You’ll find thinner bezels compared to the Pixel, but if you think camera bumps are ugly, you’ll hate the big, oval projection that surrounds the V20’s considerable camera apparatus (two rear cameras, dual flash, and a laser autofocus sensor). The bump makes the V20 look more like a piece of “equipment” than a fetish-worthy object d’art like the Pixel XL or iPhone 7 Plus.
LG has a combination power button/fingerprint sensor on the rear panel. This rear placement makes it impossible to use the button as unlocking trigger when the phone is lying flat on a table, but that’s OK because the V20 implements LG’s excellent “knock knock” feature: From a completely dark screen, you tap a personalized, six-part pattern onto the display, and the phone unlocks. It’s an awesome quality-of-life feature that other manufacturers should steal.
Like so many previous LG phones, the V20 has an SD card slot behind a removable battery (3200 mAh). The battery-swapping scheme is better than the G5’s—which required a violent snap to separate the battery from its chin—but still presents challenges. In the new scheme, you press a button on the side of the phone, then pry the aluminum back panel off the chassis. It’s difficult to tell when the two pieces disengage, and I frequently had to press the button multiple times before the phone would separate.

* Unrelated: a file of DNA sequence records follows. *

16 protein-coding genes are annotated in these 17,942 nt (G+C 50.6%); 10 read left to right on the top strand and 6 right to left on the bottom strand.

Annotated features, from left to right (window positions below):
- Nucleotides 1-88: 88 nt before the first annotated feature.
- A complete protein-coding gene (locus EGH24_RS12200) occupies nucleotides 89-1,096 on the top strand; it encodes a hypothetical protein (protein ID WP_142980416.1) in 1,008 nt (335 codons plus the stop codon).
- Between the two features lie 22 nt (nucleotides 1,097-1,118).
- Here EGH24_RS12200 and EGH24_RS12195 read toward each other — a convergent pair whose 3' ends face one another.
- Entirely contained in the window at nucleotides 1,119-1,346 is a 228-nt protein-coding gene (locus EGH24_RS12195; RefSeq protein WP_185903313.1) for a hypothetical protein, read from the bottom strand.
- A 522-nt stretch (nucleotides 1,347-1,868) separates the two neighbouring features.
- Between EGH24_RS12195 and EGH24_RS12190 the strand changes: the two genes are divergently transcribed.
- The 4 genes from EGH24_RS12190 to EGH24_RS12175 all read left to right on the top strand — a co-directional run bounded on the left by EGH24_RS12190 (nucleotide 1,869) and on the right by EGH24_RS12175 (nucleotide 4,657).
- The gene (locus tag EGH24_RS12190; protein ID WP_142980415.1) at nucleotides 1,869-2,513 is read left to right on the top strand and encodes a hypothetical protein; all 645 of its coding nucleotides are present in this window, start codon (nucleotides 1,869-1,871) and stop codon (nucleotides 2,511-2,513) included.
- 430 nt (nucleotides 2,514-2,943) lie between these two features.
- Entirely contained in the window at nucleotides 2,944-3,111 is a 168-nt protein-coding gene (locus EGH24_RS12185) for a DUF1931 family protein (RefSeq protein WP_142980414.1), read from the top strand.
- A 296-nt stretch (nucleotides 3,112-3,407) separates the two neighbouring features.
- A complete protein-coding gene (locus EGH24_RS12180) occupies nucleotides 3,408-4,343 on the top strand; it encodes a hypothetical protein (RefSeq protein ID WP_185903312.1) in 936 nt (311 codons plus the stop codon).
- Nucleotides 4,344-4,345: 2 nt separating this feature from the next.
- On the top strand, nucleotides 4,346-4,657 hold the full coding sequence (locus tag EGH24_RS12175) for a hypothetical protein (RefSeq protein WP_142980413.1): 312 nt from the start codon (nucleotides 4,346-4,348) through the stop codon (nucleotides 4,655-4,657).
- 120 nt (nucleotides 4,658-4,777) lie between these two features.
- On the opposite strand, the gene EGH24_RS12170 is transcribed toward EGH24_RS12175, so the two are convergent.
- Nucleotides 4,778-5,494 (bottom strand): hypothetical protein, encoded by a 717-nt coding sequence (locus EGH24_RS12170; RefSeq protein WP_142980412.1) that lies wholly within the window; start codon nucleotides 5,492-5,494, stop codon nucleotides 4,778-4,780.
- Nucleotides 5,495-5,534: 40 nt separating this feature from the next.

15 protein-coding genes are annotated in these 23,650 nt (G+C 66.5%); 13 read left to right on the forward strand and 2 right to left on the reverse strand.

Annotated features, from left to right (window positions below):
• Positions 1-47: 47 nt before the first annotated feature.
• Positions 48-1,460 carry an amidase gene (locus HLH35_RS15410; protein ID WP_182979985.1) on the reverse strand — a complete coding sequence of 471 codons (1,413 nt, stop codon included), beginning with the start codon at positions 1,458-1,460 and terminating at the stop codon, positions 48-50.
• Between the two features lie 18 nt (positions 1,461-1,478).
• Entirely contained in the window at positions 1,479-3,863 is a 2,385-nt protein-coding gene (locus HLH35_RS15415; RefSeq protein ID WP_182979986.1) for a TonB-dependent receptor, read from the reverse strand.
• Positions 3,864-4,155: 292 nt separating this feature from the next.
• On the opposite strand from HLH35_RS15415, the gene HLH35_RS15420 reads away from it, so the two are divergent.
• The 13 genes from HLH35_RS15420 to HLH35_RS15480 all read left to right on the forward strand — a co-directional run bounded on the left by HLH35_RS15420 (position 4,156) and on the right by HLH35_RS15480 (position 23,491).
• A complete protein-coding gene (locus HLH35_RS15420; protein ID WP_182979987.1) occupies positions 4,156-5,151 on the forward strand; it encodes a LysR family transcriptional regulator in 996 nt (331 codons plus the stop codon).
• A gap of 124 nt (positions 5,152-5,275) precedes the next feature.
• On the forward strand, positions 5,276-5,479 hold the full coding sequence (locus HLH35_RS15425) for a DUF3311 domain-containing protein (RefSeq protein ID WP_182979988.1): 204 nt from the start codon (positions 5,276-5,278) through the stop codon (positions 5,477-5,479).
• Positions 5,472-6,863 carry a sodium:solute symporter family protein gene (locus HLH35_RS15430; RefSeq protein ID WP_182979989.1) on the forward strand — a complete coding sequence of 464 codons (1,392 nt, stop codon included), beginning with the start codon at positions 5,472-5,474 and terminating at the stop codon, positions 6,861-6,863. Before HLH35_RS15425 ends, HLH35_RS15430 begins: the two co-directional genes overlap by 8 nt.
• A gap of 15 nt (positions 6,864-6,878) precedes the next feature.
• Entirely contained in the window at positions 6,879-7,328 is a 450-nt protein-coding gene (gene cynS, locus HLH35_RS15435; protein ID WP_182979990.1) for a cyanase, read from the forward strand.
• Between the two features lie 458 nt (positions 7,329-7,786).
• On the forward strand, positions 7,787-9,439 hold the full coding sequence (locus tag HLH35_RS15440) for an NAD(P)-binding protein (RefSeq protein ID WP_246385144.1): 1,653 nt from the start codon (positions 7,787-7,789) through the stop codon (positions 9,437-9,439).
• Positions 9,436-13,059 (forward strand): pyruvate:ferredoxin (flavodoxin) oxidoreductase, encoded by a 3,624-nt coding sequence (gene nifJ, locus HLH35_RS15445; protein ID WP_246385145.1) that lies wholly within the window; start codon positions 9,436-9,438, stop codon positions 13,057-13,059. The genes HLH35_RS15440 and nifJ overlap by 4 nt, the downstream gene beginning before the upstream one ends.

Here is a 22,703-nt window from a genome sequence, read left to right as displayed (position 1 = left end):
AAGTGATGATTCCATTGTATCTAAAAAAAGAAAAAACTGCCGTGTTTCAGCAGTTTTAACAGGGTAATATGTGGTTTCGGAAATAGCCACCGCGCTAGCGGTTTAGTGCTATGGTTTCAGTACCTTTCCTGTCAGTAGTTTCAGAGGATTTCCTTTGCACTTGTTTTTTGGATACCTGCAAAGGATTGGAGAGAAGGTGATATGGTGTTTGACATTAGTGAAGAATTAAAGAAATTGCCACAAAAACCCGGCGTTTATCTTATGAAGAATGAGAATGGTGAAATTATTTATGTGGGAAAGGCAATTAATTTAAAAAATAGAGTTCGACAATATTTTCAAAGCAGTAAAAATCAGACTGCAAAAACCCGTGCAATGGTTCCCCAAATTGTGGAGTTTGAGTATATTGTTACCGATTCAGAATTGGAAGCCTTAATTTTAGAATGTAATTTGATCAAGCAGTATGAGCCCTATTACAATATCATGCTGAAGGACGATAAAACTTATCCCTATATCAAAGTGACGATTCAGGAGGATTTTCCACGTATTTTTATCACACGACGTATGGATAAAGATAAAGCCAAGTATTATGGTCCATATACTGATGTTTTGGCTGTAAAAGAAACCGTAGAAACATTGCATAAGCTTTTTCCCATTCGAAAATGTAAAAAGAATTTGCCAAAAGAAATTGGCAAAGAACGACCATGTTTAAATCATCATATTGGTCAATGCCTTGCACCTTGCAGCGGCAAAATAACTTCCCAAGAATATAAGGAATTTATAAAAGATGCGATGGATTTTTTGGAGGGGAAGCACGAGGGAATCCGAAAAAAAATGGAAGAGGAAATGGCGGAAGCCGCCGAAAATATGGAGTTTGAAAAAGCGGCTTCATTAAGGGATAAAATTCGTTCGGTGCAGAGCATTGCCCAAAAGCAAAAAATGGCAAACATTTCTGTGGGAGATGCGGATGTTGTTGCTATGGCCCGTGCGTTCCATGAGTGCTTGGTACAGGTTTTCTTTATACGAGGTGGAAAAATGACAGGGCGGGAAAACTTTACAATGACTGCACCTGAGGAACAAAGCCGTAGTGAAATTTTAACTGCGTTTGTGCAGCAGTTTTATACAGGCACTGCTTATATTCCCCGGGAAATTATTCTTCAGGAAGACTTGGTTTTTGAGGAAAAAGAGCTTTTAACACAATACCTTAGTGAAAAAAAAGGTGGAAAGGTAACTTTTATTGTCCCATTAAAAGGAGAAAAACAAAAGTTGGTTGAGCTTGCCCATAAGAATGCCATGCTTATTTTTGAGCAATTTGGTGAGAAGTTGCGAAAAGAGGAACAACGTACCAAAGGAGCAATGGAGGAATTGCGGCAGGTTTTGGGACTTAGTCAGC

On a positive note, when the V20 is assembled the seam between the two pieces of the body is virtually imperceptible to the touch. For a phone with so many body panels of varying materials, the V20 is built to very tight tolerances.
An interesting take on dual displays
With a 5.7-inch display, the V20 delivers the biggest screen size among contending flagship phones now that the Note7 is dead. Pixel density is a whopping 513 pixels per inch care of a 2560x1440 resolution, and the display is bright with a white balance that errs on the cool side.
The phone runs Android 7.0, so it doesn’t yet have the Night Mode feature built into Android 7.1. Nonetheless, LG provides a Comfort View feature that warms up the display’s color temperature at the push of a button. Comfort View even has three intensity settings so you can customize the look for eye-soothing reading before going to bed.
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